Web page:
FAQ : Posing

Photography

Talk to me in six months! That was my response when my brother told me he enrolled in a photography course in college and wanted to build his portfolio. Just because Sebastian’s my baby brother didn’t mean I was going to cut him slack. If he wanted to pursue photography, then he was going to have to prove it on his own…far away from my opinion or assistance. My family thought I was being too harsh. JD agreed.

I didn’t care.

Those who’ve attended one of my workshops can attest I’m a pusher, a tough coach if you will. When it comes to pursuing a passion, you have to work hard–very hard–at it and I pull no punches. In like manner, if Sebastian was serious about photography, I wanted to see him hustle for a few months and figure things out on his own. For the past semester he built a portfolio and was ready to pick my brain for posing tips, since he sometimes struggled working with his subjects.

I walked him through a very basic process and I thought I’d share it here as well. It’s geared for new-ish photographers, so please forgive me if it’s too simple….
As we walked, I told Sebastian there are a few things to keep mind before you even press the shutter for your first image:
1. Put yourself in your subject’s shoes. Think what they’re thinking, feel what they’re feeling. If you suspect she is uncomfortable/feeling awkward, your first priority is to put her at ease. When you put yourself in her mind, you can articulate what you want in a way that makes sense and is comfortable.
2. Find good light. Sebastian looked for a cool location to shoot and I cautioned him to focus less on the environment and more on natural reflectors and natural light diffusers, like tree branches or bushes. When you master light, you can make any environment magical.
3. Move into poses. Often times photographers previsualize a great photo, but when it comes time to position the subjects, the pose is right, but they look stiff, or robotic. Then the photo loses it’s appeal because it looks so darn fake. If you have a pose in mind, find ways to coach your subjects into that pose with distinct articulation. It’s not enough to have a bride hugging a groom…how can you have them move into the hug so that the pose is natural and a true reflection of them? If you can answer this in advance, live posing becomes less daunting.
4. TALK. I can’t stress this point enough. If I was working with models, I suspect this wouldn’t matter as much, but since I work with average girls {albeit fabulously average}, it’s important to give feedback and assurance that they’re doing it right. Whatever it is. More than anything, I don’t want to make my subjects feel like they’re alone in front of my camera. I talk, engage, and participate as much as possible to get the type of photos I want. If you’re subjects look lifeless, perhaps you’re not doing enough to bring out their true colors.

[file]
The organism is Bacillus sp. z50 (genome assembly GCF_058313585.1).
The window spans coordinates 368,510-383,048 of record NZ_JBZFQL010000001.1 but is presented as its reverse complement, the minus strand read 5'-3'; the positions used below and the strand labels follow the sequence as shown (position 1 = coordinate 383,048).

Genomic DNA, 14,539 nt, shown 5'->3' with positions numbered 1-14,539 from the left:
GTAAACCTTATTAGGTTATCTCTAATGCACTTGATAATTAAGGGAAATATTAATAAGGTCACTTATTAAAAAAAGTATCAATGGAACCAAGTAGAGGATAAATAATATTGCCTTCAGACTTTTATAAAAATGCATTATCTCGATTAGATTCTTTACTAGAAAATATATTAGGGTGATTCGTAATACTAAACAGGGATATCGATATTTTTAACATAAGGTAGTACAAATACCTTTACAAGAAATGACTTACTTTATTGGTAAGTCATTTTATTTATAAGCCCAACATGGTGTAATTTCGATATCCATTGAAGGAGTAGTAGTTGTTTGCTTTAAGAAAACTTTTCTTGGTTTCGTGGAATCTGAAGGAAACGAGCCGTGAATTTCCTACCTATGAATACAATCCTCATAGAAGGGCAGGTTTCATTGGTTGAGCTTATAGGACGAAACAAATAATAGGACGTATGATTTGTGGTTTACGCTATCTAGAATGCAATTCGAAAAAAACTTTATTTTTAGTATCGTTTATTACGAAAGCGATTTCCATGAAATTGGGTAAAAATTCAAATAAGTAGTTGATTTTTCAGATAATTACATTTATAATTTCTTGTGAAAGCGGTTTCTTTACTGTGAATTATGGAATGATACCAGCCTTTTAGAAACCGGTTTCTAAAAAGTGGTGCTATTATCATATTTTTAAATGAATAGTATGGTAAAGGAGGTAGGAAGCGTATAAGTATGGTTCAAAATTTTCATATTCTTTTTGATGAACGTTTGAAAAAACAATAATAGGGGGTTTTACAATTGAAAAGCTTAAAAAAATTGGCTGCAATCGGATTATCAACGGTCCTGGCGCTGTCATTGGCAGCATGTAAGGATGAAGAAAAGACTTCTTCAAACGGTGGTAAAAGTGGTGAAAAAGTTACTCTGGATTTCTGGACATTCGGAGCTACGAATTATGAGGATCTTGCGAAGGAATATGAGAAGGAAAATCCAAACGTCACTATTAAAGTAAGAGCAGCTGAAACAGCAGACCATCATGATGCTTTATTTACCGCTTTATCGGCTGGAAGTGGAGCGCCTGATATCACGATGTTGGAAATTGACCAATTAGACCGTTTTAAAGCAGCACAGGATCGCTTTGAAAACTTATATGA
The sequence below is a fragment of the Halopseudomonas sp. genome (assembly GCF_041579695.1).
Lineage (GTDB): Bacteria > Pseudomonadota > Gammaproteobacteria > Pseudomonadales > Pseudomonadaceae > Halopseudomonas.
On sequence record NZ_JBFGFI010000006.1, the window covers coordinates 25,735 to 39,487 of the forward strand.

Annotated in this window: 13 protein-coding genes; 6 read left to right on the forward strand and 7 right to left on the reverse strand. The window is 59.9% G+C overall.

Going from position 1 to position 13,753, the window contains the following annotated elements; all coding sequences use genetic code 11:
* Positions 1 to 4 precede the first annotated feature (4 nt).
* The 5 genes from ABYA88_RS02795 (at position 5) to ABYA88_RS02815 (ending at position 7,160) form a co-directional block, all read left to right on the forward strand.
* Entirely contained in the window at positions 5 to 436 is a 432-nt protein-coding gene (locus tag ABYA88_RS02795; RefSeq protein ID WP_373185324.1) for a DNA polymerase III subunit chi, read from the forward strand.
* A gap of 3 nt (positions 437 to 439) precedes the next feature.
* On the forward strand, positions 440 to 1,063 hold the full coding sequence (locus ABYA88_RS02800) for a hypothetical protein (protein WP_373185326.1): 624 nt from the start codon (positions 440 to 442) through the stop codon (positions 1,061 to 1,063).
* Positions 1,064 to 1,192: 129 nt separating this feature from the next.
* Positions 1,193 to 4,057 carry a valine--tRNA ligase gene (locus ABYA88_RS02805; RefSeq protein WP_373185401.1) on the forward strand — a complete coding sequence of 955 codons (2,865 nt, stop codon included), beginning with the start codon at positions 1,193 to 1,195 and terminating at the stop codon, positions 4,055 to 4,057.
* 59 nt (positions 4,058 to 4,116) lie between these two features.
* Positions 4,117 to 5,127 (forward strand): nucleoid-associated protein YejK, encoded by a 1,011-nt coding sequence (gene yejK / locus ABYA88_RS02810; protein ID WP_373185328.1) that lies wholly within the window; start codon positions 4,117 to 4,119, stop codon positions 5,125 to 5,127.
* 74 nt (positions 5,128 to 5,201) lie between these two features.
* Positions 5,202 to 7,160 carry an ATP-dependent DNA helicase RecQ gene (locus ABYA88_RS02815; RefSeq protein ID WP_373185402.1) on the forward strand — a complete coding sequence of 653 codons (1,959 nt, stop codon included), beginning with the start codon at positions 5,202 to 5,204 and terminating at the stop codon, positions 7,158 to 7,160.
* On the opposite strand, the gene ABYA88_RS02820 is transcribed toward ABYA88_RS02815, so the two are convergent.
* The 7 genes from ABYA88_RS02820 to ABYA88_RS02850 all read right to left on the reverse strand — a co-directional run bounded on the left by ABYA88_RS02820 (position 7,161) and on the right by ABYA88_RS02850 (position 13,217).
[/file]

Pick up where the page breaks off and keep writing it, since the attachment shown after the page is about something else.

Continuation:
5. Get photographed. If you want to get better at posing, try getting posed. If it’s a strong photographer, you’ll find ways to get better. However, even if the posing isn’t that great, at least you know what not to do and that’s just as valuable. Experiencing the emotions of being in front of the camera is just as valuable as being behind the camera.

Moving on. This is Dani…

Dani is Sebastian’s girlfriend and I love her…no, adore her. If Sebastian does anything to mess things up with her I’ve warned him we’re trading him for her. F’reals. Anyway, we asked her to pose for us as I explained a few things about photography. In the photo above, the sun is behind her, but the light is broken up by the tree in the background, easing us into shooting her backlit. This is a great place to start if you’re just starting out since shooting backlit can sometimes be difficult.

After we photographed Dani in a few locations and demonstrated how I pose subjects, it was time to challenge Sebastian. I put my camera down and said it was time to use the things he learned to photograph me. I made sure he managed his camera settings (we were shooting past sunset, so the light was tricky)…kept the focal point on my eye…talked to me…moved me into poses…and put himself in my shoes. Ahem, boots.

Before we left, I said I had to photograph him…so he knows what it feels like to be in front of the camera.

I hope this helped a little bit if you’re struggling with posing. If not, please let me know how I can expound on it and, perhaps, find a better way to approach this subject again. If you’re still looking for more, click here for more photography posing tips. Happy Thursday!